Be picky when deciding on which flies get to take a swim. Here's what you want to look for.
Whether you are tying your flies, or buying them, there are 5 traits to keep in the forefront of your mind when making decisions on which flies are worthy of getting wet. Patterns that take advantage of each one of these 5 traits are both effective and easy to cast. Here are the top 5 traits that the flies in your box should always have.
It is important to use colors the fish are interested in. Resident species such as trout and dolly varden generally prefer more natural, earth tone colors. While salmon, on the other hand, are normally willing to chase around bright, vibrant patterns in pinks, purples, and chartruse.
During dirty or high water conditions, you can do especially well using multi-colored, high contrast flies. Black/White, Green/Yellow, and Purple/Pink can all produce during these adverse conditions.
The direction that your hook bend is facing should depend on where you are fishing in the water column. A fly fished near the bottom should always have the hook point facing up, as a downward facing hook will snag up and require sharpening more often. You will find this in numerous sculpin patterns, so beware.
Materials and Movement
Choose a material that moves the way you want it to while being fished. In slow to moderate currents, natural materials like rabbit, maribou, and arctic fox have a silky, smooth flow. Other materials such as deer hair, calf tail, and schlappen hackle have stiffer fibers that hold their shape well, even against heavy current.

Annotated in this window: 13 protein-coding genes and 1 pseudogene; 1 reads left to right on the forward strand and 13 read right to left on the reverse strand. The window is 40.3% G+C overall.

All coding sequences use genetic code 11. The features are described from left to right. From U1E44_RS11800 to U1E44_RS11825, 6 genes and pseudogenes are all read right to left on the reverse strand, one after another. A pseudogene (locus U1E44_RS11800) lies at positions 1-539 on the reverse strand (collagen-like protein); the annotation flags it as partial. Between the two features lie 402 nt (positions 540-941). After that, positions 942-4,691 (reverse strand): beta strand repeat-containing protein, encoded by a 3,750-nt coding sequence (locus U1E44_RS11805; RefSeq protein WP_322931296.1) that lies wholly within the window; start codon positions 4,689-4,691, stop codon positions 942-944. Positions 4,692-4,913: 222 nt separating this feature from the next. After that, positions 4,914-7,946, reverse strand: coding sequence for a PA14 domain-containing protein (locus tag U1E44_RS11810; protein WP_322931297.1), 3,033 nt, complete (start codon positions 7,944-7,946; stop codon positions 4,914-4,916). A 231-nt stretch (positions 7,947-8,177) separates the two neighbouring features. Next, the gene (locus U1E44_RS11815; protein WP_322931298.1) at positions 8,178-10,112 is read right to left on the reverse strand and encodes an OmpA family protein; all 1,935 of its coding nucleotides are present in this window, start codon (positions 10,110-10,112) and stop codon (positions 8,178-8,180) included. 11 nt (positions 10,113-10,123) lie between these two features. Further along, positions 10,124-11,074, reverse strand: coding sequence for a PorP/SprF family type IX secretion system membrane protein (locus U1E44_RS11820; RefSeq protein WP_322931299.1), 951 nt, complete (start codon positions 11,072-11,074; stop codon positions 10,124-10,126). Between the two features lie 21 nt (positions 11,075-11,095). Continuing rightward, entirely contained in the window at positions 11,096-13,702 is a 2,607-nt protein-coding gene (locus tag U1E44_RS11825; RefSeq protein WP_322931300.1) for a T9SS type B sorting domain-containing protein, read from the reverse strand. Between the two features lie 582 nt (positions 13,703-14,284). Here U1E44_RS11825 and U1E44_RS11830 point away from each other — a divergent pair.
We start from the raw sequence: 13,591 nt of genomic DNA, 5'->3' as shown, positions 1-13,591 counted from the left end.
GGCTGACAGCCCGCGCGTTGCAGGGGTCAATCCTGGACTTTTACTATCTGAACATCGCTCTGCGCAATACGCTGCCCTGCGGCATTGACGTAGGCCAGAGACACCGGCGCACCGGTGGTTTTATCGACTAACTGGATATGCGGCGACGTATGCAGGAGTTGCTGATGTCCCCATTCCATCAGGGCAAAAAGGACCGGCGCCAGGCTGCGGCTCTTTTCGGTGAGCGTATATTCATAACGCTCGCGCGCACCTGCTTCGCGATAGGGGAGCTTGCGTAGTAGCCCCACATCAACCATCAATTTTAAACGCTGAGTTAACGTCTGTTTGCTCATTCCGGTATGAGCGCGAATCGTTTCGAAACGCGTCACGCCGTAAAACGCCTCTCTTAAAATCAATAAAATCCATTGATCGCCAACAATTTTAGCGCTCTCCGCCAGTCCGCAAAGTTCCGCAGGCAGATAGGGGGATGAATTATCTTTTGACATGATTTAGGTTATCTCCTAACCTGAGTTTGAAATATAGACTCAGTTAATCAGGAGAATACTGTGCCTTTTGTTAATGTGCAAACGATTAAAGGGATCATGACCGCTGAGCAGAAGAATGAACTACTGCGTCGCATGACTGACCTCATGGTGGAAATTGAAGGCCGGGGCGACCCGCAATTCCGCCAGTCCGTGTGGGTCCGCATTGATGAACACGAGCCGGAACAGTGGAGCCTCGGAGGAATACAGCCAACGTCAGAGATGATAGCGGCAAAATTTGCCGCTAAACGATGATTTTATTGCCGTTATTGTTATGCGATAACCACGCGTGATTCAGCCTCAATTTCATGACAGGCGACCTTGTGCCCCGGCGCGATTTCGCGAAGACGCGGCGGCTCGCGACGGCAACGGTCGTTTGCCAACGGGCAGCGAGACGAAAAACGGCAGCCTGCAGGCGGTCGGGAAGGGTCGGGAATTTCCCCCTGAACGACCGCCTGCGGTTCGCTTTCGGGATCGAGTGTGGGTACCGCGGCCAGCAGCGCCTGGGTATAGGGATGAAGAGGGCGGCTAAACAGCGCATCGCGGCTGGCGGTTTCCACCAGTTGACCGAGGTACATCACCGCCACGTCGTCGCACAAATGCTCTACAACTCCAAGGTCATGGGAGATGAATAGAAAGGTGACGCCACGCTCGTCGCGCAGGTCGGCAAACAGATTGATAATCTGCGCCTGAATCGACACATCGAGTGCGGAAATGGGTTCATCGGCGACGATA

Many flies recently have trended towards being very large and bulky. While they may look impressive, they are a burden to cast. Natural materials like rabbit fur provide great movement, but they also absorb a lot of water. This usually makes them heavy and cumbersome to cast. Synthetic materials, like craft fur, not only give a fly good underwater movement, but also make them easy to cast.
Stability relates to how the fly tracks when underwater. Flies that are unstable tend to roll or flip over when pushed on by the current. Lead eyes are often used in many trout and salmon patterns. If the lead eyes are on the wrong side, the fly will roll to the wrong position. Make sure that your fly tracks the way it is supposed to. It will result in more fish.